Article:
History of Phi Kappa Phi
Founded in 1897 at the University of Maine, Phi Kappa Phi is the nation's oldest, largest, and most selective honor society for all academic disciplines. Its chapters are on nearly 300 campuses in the United States, Puerto Rico, and the Philippines. Each year, approximately 30,000 members are initiated.
At the University of Maine, ten senior students, two faculty members, and the school president created an honor society that was different from the few others then in existence-one that recognized and honored excellence in all academic disciplines. Under the leadership of undergraduate student Marcus L. Urann, the group formed the Lambda Sigma Eta Society, which was later renamed Phi Kappa Phi from the initial letters of the Greek words forming its adopted motto: Philosophía Krateítõ Phõtôn, "Let the love of learning rule humanity."
Since its founding, Phi Kappa Phi has initiated more than 1 million members into its ranks; all of these members have received emblems and certificates of membership. However, Phi Kappa Phi is much more than an emblem and a line on a résumé. It is a global network comprised of the best and brightest from all academic disciplines—a community of scholars and professionals building an enduring legacy for future generations.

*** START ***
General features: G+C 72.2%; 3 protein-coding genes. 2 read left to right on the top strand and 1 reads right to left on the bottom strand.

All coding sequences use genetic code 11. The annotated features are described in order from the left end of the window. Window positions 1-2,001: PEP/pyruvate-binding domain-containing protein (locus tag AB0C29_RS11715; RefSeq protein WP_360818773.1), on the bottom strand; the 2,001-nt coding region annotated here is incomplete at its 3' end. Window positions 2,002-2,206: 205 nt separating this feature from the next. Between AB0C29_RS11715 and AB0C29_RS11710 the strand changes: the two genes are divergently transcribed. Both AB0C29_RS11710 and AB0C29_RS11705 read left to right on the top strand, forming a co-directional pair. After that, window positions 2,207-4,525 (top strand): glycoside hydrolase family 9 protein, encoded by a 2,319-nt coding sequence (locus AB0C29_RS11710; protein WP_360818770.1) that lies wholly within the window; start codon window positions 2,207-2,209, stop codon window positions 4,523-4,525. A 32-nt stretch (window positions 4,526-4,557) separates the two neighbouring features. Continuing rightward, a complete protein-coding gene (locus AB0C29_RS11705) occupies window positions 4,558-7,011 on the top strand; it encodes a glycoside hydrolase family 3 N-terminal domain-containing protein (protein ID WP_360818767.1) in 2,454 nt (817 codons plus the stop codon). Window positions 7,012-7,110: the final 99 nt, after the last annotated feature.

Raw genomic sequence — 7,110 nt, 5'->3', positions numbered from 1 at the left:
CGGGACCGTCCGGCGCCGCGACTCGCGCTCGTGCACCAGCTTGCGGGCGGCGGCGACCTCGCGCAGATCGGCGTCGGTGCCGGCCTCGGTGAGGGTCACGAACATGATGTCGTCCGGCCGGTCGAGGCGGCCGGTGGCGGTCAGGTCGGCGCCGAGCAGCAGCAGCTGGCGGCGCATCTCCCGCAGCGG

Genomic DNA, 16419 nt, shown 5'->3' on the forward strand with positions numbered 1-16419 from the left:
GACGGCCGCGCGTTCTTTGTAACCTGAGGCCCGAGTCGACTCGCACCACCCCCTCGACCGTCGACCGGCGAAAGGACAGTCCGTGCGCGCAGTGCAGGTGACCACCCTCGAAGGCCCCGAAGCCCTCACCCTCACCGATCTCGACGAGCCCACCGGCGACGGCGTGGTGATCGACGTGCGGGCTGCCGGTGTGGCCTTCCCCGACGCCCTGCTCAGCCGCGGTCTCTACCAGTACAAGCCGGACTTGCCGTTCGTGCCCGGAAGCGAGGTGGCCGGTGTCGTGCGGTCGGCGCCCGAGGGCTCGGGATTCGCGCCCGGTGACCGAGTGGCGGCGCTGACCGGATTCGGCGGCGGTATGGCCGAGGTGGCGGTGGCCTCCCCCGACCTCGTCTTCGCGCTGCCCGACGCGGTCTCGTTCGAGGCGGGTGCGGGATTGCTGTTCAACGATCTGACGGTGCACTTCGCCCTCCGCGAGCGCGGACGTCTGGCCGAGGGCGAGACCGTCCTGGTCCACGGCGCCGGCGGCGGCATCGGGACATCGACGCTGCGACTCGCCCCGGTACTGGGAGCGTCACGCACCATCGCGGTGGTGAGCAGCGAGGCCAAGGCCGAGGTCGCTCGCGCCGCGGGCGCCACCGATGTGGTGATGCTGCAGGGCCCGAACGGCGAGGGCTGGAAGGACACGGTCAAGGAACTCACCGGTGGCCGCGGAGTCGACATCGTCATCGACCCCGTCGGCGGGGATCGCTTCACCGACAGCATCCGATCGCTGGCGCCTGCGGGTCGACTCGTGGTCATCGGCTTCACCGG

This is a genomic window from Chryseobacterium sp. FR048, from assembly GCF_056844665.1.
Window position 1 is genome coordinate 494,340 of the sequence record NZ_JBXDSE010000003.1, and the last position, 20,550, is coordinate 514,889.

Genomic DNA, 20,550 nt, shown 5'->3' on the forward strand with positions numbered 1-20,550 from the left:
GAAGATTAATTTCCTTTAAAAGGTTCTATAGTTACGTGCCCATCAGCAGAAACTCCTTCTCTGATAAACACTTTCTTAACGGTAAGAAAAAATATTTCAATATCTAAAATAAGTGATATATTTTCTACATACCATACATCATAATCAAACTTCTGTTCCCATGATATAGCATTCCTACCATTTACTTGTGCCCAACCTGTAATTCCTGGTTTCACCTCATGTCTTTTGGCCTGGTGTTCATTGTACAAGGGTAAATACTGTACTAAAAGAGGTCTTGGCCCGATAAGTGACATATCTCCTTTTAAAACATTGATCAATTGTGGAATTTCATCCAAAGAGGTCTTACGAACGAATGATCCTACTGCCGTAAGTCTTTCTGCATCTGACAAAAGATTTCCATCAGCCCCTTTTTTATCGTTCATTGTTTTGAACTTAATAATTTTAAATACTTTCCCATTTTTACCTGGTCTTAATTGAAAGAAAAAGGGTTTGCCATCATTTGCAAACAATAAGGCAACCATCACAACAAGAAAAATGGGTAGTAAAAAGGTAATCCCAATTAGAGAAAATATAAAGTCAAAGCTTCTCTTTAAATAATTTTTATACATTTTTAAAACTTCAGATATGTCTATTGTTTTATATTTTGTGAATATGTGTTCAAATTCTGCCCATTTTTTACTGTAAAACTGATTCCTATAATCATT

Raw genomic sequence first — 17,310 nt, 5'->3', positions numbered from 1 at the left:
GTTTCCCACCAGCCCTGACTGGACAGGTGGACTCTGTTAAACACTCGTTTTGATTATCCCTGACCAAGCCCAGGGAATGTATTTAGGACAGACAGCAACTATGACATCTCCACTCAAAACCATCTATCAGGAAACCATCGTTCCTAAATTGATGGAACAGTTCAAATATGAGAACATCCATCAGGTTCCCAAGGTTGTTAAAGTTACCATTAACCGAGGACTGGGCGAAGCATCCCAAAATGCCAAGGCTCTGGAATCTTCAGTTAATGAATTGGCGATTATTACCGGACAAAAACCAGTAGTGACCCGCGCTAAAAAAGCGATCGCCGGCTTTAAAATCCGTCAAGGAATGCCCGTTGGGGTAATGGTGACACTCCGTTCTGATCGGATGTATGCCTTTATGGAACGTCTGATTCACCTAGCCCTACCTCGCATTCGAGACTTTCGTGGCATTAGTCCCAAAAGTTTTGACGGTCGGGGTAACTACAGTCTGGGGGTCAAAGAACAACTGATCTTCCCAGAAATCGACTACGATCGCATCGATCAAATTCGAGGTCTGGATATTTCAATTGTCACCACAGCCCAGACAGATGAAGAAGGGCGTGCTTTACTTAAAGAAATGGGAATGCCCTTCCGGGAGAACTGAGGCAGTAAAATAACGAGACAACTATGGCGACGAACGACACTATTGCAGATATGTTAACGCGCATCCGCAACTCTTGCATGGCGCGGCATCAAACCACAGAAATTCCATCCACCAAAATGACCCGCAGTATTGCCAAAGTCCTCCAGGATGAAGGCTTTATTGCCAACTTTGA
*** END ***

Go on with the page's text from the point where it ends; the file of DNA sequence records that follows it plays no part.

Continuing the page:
Phi Kappa Phi's mission is "To recognize and promote academic excellence in all fields of higher education and to engage the community of scholars in service to others."
Throughout its history, Phi Kappa Phi has demonstrated a steadfast commitment to its mission, remaining true to its heritage while becoming increasingly relevant to its chapters and members.